The first presidential debate: 'Do or die' for Mitt Romney?

Romney is facing immense pressure to decisively win next week's debate against an upward-bound President Obama

Mitt Romney speaks to supporters at the Seagate Center in Toledo, Ohio, on Sept. 25 during a campaign stop: Romney has had his fair share of debates but this will be his first one against Pr
(Image credit: AP Photo/Rick Ostentoski)

The first presidential debate will take place on Oct. 3, and aides to President Obama and Republican challenger Mitt Romney are already trying to raise the bar for their opponent's performance: On Thursday, top Romney adviser Beth Myers sent out a memo arguing that Obama is "widely regarded as one of the most talented political communicators in modern history," with eight presidential debates under his belt to Romney's zero. Team Obama set its marker down earlier, with Jim Messina calling Romney "quick, polished, and ready with a punchy attack" thanks to extensive preparation and his victories in the endless GOP primary debates. But as Politico's Jonathan Martin and Maggie Haberman note, Obama is winning right now, so a decisive victory in the first debate "has gone from merely important to critical" for Romney. Is the Denver debate, in fact, "do-or-die time" for the Romney campaign — and can Romney rise to the challenge?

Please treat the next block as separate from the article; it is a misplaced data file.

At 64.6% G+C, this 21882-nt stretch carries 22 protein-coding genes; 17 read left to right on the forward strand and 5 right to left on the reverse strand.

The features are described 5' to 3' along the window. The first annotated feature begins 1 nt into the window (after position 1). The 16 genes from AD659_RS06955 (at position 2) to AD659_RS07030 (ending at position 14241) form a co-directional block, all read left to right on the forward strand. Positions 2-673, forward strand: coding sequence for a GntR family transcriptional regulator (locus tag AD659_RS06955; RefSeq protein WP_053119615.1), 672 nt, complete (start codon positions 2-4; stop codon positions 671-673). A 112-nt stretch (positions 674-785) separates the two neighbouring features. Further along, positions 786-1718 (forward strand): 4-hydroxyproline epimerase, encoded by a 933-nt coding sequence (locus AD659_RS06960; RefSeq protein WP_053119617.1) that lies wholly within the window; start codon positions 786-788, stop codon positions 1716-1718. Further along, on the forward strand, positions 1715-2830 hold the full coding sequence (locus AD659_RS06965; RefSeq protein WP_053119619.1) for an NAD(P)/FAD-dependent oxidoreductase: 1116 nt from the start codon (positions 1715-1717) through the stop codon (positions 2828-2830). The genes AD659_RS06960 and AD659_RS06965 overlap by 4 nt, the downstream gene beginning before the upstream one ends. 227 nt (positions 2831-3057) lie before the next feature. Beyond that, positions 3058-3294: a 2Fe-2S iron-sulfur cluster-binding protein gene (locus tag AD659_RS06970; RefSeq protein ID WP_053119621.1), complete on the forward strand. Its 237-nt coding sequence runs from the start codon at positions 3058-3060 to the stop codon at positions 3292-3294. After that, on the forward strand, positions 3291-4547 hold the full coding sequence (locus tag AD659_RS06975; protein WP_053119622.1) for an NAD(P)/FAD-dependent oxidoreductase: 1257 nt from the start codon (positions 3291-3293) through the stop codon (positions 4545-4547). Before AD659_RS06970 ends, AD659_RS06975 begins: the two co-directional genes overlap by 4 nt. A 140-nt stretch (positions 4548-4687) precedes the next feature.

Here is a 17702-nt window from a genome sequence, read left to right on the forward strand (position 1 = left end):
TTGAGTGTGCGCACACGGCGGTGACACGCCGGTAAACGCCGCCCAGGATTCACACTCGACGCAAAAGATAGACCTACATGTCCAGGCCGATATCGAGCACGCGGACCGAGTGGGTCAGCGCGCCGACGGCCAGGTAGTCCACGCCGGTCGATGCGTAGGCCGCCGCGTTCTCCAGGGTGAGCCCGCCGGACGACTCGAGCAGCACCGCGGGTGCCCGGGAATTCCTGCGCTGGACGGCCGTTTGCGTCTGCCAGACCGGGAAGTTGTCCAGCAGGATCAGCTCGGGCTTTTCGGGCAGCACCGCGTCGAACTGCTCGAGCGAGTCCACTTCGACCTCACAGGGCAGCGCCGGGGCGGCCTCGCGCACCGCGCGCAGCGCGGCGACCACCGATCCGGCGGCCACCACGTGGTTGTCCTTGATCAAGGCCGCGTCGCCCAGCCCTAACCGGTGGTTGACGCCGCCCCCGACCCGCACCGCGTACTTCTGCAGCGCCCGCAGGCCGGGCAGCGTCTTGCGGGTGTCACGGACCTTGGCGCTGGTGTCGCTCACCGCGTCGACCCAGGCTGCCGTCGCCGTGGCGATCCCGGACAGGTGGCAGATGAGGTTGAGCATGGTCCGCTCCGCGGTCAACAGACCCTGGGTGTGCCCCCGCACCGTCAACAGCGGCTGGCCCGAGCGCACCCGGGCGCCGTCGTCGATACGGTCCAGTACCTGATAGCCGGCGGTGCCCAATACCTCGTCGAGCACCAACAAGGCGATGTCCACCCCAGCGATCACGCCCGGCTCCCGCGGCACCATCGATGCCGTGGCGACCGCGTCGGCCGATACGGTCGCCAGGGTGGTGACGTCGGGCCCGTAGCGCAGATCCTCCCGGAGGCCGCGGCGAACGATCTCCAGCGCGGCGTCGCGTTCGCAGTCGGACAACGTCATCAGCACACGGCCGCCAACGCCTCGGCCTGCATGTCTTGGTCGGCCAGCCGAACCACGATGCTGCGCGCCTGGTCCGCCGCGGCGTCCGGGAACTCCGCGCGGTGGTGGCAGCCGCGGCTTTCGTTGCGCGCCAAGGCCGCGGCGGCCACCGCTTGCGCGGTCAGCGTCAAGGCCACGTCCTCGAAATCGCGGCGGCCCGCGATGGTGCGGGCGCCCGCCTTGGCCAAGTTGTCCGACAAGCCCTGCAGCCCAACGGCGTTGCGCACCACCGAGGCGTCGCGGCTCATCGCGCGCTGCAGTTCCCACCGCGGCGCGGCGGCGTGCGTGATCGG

Romney needs a bounce, and will get one: Romney's party and donors are on the verge of jumping ship, and the first debate is the only scheduled potential game-changer left, says Robert Shrum at The Daily Beast. So for Romney, it's "debate like a champ or see his candidacy wither and die." He's not too quick on his feet, but he's shown himself an able debater and "he does have advantages going in." The biggest one: History. Since 1984, "in the first debate, against an incumbent president, a challenger tends to win."

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